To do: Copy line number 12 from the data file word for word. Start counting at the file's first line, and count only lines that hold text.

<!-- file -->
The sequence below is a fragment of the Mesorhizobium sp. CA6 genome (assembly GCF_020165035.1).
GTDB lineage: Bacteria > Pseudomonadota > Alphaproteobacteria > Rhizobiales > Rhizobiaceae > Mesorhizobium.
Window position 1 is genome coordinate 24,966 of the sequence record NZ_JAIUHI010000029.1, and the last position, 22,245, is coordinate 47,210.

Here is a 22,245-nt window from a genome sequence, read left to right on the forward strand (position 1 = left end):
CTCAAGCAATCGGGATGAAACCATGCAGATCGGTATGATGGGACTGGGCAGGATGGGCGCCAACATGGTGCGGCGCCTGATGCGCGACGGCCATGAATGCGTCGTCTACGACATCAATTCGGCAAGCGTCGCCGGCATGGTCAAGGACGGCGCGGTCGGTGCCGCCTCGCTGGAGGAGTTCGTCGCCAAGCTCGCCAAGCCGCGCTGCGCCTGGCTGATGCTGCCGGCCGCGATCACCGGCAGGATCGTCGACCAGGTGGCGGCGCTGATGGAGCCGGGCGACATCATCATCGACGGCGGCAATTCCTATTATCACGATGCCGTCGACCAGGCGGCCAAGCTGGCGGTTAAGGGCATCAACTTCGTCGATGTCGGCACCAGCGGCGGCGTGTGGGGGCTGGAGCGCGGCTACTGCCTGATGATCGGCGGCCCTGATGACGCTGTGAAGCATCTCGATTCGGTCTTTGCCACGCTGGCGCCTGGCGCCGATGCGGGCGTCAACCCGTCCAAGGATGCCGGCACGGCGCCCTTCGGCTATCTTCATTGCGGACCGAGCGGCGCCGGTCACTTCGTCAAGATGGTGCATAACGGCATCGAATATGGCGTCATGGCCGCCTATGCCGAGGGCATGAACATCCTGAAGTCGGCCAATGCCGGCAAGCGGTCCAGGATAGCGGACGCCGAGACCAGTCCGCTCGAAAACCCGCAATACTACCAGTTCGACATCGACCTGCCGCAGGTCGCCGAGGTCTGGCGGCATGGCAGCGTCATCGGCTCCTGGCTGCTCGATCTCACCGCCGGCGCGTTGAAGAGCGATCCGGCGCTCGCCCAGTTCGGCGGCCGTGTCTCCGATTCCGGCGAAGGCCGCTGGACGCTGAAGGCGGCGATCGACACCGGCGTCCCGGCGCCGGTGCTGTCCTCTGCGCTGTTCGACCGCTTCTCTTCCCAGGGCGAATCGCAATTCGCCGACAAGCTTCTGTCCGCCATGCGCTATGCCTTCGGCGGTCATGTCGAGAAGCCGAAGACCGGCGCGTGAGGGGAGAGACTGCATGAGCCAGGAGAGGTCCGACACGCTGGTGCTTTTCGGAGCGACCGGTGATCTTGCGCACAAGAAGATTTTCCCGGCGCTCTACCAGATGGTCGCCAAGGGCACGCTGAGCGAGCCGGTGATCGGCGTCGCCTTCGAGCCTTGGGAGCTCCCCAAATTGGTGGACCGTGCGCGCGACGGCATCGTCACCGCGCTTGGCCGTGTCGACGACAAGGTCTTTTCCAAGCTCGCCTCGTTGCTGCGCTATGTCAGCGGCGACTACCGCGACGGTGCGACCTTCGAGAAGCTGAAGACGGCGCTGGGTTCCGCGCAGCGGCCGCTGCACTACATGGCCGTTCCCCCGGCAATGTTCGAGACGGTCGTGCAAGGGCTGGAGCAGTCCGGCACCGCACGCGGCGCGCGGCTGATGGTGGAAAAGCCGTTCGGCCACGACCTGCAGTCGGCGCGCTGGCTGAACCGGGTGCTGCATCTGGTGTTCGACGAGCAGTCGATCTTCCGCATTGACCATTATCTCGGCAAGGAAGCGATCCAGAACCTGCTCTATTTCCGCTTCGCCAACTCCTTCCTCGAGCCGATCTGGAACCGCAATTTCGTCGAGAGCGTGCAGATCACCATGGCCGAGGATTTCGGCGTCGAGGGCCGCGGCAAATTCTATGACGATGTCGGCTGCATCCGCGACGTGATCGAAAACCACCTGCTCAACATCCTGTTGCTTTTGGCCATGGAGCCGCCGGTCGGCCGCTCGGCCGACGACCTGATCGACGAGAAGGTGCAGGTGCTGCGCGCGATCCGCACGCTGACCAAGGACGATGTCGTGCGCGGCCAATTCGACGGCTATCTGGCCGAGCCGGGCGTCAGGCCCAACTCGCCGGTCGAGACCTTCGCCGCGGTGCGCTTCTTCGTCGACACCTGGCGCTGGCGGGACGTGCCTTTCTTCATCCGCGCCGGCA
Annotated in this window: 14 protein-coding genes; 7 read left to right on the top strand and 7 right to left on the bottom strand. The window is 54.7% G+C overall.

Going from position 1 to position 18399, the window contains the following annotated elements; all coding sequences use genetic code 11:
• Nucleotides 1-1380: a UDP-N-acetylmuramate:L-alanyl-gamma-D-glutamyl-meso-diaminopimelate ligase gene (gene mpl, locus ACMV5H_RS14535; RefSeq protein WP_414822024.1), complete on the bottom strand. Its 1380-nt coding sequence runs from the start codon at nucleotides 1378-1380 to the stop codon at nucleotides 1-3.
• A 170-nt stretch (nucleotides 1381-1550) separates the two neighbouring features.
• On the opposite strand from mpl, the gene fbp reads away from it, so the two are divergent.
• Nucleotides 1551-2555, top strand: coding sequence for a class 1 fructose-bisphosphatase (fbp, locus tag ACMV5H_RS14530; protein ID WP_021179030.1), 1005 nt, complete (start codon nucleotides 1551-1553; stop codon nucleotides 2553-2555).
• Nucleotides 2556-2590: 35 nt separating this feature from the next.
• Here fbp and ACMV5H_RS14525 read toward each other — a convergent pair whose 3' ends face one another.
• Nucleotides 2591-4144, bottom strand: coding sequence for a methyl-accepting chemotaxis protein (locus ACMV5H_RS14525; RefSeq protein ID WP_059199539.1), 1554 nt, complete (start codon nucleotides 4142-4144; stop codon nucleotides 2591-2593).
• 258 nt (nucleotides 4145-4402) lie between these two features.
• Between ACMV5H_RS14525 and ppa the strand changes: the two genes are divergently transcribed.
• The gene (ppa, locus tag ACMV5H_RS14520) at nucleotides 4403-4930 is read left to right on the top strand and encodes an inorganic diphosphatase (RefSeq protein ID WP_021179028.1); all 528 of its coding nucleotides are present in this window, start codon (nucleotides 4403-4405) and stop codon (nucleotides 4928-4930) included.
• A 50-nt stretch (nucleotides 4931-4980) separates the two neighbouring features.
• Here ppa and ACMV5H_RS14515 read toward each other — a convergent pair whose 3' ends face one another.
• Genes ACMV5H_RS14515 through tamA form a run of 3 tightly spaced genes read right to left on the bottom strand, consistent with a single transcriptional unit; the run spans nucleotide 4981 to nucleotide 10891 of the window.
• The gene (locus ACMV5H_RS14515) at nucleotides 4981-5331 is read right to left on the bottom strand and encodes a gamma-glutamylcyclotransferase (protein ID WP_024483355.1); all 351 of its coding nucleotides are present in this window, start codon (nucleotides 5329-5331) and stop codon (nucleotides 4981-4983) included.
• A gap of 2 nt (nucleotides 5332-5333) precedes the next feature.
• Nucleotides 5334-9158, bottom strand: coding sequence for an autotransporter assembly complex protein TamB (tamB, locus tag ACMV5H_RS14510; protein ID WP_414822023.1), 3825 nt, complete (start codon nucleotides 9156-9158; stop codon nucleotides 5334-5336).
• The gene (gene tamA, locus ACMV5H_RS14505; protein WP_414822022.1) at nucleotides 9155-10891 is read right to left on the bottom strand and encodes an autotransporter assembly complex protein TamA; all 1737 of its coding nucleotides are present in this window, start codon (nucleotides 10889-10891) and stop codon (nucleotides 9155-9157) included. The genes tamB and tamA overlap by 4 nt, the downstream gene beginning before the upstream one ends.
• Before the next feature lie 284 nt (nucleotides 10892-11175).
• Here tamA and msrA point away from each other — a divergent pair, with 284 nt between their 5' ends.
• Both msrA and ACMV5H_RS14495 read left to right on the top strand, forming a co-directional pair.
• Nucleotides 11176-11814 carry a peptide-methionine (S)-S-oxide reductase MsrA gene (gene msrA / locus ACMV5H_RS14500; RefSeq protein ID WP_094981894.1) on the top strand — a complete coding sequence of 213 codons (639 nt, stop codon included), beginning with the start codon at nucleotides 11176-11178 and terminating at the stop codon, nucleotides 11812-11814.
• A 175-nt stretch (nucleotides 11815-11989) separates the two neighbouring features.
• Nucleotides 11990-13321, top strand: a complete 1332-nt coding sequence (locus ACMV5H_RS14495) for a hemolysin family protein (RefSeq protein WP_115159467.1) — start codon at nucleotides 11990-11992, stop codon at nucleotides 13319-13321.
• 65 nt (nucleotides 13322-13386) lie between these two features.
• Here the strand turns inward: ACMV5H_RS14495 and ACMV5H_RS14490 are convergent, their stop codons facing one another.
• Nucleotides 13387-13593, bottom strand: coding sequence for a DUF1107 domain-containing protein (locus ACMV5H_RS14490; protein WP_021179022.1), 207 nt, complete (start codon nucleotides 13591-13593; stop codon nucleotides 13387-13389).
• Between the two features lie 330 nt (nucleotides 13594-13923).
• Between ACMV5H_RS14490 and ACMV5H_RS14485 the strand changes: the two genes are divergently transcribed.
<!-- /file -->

• Nucleotides 2556-2590: 35 nt separating this feature from the next.